Movement Function: The study of structure included that of function, of the manner in which actions and gestures were performed, how the various muscles work together in bending and straightening the joints; how the weight of a body is supported and balanced. Leonardo looked upon anatomy with the eye of a mechanician. Each limb, each organ was believed to be designed and perfectly adapted to perform its special function.
Muscles Function: Thus the muscles of the tongue were made to produce innumerable sounds within the mouth enabling man to pronounce many languages. In his time divisions between the various branches of anatomy did not exist. He investigated problems of physiology and embryology, the systems of nerves and arteries. He anticipated the principle of blood circulation and prepared the ground for further analyses on many subjects.
Anatomical Demonstration from Leonardo: You who say that it is better to watch an anatomical demonstration than to see these drawings, you would be right if it were possible to observe all the details shown in such drawings in a single figure, in which with all your cleverness you will not see or acquire knowledge of more than some few veins. While in order to obtain a true and complete knowledge of these, I have dissected more than ten human bodies, destroying all the various members and removing the minutest particles of the flesh which surrounded these veins, without causing any effusion of blood other than the imperceptible bleeding of the capillary veins.
And as one single body did not suffice for so long a time, it was necessary to proceed by stages with so many bodies as would render my knowledge complete; this I repeated twice in order to discover the differences. And though you should have a love for such things you may perhaps be deterred by natural repugnance, and if this does not prevent you, you may perhaps be deterred by fear of passing the night hours in the company of these corpses, quartered and flayed and horrible to behold; and if this does not deter you, then perhaps you may lack the skill in drawing, essential for such representation; and if you had the skill in drawing, it may not be combined with a knowledge of perspective; and if it is so combined you may not understand the methods of geometrical demonstration and the method of estimating the forces and strength of muscles; or perhaps you may be wanting in patience so that you will not be diligent.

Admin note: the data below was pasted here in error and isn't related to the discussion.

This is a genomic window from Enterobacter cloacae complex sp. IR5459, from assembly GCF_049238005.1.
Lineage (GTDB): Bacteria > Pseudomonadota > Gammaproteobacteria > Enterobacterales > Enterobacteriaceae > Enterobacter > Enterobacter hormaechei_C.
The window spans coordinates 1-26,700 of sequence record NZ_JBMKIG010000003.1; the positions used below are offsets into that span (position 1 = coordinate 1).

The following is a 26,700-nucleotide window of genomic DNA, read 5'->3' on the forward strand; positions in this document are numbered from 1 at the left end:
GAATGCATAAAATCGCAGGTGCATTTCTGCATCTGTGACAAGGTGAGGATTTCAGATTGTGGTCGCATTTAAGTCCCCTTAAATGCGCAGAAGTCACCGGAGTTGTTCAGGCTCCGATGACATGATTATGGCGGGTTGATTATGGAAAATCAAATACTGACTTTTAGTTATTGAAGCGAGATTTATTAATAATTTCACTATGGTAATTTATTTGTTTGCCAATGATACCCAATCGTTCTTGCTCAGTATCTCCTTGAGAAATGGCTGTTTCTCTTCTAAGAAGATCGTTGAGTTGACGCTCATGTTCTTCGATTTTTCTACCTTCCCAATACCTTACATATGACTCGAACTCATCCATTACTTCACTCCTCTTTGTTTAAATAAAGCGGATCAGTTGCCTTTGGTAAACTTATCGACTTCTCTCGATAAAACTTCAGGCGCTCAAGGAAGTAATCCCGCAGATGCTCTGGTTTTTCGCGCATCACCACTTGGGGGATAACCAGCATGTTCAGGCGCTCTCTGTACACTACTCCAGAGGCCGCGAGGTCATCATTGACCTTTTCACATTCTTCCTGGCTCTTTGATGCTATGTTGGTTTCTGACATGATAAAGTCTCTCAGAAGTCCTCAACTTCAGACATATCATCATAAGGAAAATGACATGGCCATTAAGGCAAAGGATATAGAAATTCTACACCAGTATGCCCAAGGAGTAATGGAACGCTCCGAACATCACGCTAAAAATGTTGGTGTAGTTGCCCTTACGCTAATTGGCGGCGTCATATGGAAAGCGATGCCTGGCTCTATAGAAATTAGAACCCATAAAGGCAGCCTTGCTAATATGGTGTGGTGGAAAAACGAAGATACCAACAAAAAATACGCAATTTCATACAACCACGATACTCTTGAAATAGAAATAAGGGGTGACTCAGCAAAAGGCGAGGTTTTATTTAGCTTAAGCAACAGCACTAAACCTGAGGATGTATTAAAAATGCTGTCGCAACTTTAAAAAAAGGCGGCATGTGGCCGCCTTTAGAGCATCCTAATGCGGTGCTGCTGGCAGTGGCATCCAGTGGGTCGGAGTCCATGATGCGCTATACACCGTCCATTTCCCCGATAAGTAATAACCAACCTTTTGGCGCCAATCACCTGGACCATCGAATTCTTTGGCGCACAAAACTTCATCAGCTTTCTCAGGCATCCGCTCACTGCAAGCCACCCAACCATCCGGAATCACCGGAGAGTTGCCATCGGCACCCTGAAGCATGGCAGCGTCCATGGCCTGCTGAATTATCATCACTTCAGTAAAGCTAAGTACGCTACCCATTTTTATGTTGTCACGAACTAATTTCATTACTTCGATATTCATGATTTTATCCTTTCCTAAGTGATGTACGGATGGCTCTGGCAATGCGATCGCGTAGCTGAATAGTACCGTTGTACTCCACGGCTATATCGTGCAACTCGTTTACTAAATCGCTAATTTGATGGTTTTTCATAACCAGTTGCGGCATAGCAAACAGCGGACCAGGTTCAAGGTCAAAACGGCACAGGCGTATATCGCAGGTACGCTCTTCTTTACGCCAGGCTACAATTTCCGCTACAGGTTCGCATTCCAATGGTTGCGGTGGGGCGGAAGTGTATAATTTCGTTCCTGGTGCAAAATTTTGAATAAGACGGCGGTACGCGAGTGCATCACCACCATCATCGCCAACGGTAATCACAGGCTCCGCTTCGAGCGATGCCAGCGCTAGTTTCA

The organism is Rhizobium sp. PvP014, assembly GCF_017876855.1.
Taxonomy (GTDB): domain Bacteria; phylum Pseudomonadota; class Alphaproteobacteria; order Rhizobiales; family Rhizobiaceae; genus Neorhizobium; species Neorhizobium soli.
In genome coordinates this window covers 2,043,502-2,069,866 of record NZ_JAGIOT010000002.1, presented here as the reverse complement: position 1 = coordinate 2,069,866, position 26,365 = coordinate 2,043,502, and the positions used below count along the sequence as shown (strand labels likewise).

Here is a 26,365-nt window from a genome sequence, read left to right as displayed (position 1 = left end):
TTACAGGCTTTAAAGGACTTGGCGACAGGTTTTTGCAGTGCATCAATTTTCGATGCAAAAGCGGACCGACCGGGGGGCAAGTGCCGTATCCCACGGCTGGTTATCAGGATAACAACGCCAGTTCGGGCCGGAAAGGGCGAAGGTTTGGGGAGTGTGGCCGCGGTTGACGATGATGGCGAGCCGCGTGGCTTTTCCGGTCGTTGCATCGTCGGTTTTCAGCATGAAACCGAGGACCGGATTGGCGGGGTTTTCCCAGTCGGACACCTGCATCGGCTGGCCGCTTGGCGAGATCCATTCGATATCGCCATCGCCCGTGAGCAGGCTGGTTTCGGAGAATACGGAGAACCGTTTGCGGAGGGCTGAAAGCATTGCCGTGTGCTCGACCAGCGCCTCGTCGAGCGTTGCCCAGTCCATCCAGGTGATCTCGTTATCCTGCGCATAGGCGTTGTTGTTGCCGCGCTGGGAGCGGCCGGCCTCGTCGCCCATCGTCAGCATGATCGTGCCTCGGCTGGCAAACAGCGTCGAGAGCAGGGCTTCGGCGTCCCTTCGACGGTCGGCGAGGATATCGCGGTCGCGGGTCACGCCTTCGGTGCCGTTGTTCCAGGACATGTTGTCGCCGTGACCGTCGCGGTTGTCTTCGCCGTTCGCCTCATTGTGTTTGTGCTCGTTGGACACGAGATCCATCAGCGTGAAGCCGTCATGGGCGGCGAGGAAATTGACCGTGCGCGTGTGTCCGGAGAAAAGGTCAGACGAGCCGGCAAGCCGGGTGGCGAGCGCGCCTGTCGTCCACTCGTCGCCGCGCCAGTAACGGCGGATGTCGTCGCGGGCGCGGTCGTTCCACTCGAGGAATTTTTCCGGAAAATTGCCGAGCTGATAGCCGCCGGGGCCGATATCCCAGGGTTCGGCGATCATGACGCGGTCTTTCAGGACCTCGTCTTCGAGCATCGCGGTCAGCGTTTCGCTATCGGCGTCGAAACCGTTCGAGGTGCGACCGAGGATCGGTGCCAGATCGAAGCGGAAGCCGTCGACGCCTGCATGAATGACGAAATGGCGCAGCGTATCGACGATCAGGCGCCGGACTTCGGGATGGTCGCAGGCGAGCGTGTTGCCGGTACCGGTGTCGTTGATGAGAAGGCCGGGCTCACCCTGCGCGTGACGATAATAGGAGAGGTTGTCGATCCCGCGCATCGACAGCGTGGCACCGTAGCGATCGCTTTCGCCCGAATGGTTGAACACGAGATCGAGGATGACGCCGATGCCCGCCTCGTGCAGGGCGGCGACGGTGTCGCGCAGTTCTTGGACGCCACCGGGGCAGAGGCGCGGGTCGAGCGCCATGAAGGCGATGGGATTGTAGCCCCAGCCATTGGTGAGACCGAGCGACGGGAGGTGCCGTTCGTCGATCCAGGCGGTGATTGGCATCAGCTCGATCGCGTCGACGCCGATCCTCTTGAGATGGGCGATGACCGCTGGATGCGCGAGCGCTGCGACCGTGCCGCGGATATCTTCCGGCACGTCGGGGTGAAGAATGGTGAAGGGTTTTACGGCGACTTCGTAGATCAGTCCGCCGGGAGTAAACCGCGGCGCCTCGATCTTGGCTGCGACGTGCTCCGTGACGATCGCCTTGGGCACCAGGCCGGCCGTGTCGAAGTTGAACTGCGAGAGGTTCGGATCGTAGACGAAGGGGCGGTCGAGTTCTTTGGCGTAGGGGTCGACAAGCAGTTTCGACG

The Inner Structure of Man: The painter who has a knowledge of the nature of the sinews, muscles, and tendons will know very well in the movement of a limb how many and which of the sinews are the cause of it, and which muscle by swelling is the cause of the contraction of that sinew; and which sinews expanded into most delicate cartilage surround and support the said muscle. Thus he will in divers ways and universally indicate the various muscles by means of the different attitudes of his figures; and will not do like many who, in a variety of movements, still display the same things in the arms, the backs, the breasts, and legs. And these things are not to be regarded as minor faults.
In fifteen entire figures there shall be revealed to you the microcosm on the same plan as before me was adopted by Ptolemy in his cosmography; and I shall divide them into limbs as he divided the macrocosm into provinces; and I shall then define the functions of the parts in every direction, placing before your eyes the representation of the whole figure of man and his capacity of movements by means of his parts. And would that it might please our Creator that I were able to reveal the nature of man and his customs even as I describe his figure. Remember, in order to make sure of the origin of each muscle to pull the tendon produced by this muscle in such a way as to see this muscle move, and its attachment to the ligaments of the bones.
You will make nothing but confusion in demonstrating the muscles and their positions, origins and ends, unless you first make a demonstration of thin muscles after the manner of threads; and in this way you will be able to represent them one over the other as nature has placed them; and thus you can name them according to the limb they serve, for instance the mover of the tip of the big toe, and of its middle bone or of the first bone, etc. And when you have given this information you will draw by the side of it the true form and size and position of each muscle; but remember to make the threads which denote the muscles in the same positions as the central line of each muscle; and so these threads will demonstrate the shape of the leg and their distance in a plain and clear manner.